A. The last long-priced winner of the Derby was Snow Knight in 1974 at 50-1, trained by Peter Nelson and ridden by Brian Taylor. The odds were somewhat generous as Snow Knight was not a complete outsider, having come third in the Lingfield Derby trial and won a maiden and a reasonable class race as a two-year-old. He did, however, prove to be one of the least distinguished Epsom winners, failing to win again both in Britain and when he moved to North America.
The previous year the race was also won by a long shot, Morston at 25- 1. This horse had modest form, unraced as a two-year-old and one win from his only race, but did have the breeding, being a half-brother to the 1969 winner, Blakeney. I seem to recall that Richard Baerlein of the Guardian tipped it.
An interesting point about the Derby is that although there may only be inches between the winner and the placed horses, the winner usually proves itself to be a good, or possibly, great horse while the others fade into obscurity. There are exceptions to this, of course, including Rheingold, the filly Nobiliary and various 2,000 Guineas winners who did not quite stay. In general, however, over the past 25 years to be placed in the Derby is not a good pointer to the future - Peter Fleming, Dunstable.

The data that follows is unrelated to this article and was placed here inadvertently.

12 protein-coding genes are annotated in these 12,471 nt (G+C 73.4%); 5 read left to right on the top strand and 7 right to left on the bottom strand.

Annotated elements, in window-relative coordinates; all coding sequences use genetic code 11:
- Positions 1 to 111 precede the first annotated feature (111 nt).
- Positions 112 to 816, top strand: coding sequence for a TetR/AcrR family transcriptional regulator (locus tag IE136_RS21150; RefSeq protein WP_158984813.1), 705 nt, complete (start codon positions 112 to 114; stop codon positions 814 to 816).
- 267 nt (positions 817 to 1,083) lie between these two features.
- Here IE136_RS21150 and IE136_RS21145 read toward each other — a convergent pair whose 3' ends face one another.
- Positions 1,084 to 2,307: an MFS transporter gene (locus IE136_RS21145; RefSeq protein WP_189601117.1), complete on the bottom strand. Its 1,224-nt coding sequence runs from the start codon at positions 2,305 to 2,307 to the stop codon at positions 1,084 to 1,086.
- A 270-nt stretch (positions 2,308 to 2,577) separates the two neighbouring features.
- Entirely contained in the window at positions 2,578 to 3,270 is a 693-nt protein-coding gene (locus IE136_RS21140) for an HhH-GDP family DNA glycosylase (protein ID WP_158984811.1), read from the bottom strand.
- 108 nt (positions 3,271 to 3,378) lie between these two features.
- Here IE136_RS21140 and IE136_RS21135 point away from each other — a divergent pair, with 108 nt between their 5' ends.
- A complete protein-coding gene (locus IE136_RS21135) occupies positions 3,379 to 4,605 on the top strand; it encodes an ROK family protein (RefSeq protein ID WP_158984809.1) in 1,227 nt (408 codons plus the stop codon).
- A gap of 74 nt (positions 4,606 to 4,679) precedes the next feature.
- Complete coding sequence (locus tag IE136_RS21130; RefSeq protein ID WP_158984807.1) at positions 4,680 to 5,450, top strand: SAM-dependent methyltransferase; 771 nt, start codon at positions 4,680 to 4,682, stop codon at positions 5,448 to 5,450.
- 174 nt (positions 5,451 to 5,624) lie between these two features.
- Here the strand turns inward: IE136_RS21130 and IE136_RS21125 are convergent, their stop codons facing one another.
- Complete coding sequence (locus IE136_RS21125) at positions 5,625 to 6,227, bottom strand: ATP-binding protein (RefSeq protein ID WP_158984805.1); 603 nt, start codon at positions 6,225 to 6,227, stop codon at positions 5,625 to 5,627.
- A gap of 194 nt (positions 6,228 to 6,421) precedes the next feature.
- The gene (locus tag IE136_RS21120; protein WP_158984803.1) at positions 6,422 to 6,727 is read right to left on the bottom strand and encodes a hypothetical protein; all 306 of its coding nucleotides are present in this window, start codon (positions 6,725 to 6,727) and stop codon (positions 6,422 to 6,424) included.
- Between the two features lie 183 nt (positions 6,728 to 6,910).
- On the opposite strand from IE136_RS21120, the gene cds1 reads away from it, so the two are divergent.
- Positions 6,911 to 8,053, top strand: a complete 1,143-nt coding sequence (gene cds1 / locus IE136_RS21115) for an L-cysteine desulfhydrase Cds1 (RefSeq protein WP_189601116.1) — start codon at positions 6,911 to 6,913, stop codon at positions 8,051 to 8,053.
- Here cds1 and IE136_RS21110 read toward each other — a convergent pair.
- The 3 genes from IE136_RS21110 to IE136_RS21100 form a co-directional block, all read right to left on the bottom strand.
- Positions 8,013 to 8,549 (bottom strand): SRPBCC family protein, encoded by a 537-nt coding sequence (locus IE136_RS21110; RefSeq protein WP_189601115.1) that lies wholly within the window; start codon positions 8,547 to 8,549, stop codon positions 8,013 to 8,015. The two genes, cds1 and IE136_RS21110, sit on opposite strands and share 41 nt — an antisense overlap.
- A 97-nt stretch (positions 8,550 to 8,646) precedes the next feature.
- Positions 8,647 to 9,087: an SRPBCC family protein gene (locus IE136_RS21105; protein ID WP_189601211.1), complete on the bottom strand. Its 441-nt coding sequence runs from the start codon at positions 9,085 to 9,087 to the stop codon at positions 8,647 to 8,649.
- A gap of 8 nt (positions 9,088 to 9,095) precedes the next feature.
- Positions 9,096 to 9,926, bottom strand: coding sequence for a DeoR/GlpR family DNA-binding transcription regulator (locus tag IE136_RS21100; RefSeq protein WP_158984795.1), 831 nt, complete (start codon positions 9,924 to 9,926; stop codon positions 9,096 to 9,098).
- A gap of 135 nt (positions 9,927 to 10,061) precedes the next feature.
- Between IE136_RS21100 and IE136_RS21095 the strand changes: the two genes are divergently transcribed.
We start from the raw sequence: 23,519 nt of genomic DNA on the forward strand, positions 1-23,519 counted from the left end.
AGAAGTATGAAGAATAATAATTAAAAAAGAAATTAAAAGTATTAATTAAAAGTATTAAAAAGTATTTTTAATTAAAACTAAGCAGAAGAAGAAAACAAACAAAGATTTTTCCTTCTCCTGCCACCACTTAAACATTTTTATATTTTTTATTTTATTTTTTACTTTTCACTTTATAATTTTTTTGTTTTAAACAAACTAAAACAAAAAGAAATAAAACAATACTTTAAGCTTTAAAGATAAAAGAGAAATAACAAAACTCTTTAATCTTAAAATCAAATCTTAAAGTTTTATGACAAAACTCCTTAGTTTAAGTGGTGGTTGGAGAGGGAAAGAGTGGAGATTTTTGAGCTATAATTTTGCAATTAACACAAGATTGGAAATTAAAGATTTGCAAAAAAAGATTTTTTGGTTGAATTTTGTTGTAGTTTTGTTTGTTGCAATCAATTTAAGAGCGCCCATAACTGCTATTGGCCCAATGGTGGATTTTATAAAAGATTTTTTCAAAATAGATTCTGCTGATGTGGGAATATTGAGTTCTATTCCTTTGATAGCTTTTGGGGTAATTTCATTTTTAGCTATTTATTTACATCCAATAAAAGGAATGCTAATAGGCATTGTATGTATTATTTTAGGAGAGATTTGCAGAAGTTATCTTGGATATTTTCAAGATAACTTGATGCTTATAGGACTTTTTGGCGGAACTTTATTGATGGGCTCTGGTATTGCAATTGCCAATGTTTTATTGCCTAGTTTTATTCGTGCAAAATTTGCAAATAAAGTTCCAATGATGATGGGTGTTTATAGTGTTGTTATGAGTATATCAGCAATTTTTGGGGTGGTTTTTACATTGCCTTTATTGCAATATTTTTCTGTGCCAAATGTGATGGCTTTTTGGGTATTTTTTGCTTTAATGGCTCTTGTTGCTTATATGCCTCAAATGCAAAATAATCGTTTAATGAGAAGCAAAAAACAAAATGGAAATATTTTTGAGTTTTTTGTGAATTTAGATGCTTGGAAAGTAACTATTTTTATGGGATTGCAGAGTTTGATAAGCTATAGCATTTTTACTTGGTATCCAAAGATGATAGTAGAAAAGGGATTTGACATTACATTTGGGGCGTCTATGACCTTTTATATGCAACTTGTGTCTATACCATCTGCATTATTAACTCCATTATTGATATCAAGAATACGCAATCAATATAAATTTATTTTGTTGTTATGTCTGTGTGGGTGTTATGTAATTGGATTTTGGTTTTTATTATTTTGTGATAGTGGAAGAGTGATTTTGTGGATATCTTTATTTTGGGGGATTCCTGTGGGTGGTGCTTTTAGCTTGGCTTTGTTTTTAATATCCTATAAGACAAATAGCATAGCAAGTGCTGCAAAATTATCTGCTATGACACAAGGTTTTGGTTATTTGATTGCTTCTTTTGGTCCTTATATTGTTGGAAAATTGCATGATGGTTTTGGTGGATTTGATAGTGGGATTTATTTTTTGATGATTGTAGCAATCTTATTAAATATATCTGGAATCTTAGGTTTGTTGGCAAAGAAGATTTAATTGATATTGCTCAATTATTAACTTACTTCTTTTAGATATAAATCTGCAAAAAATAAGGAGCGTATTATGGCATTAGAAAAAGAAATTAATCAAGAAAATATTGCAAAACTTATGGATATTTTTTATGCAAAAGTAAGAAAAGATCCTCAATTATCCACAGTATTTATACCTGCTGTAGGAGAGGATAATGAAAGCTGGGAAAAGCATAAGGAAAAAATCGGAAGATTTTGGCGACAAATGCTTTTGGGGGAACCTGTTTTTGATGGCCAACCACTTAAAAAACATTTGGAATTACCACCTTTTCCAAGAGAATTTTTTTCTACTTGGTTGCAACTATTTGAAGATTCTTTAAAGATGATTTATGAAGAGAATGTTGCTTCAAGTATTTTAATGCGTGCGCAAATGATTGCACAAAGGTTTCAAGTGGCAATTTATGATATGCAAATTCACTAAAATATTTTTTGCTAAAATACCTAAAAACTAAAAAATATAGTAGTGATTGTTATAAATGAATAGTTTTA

A. I enclose a list of all Derby winners this century priced 33-1 or longer: 1908 Signorinetta 100-1; 1913 Aboyeur 100-1; 1919 Grand Parade 33-1; 1928 Felstead 33-1; 1929 Trigo 33-1; 1946 Airborne 50-1; 1947 Pearl Diver 40-1; 1954 Never Say Die 33-1; Psidium 66-1; 1974 Snow Knight 50-1. - Peter Radcliffe, Tyldesley
Q. Yorkshire CCC have played first-class cricket at the following grounds: Headingley, Holbeck, Horsforth, Hinslet, Hull, Huddersfield and Harrogate. Has any other county played at grounds beginning with the same letter? - Kevin Maguire, Batley
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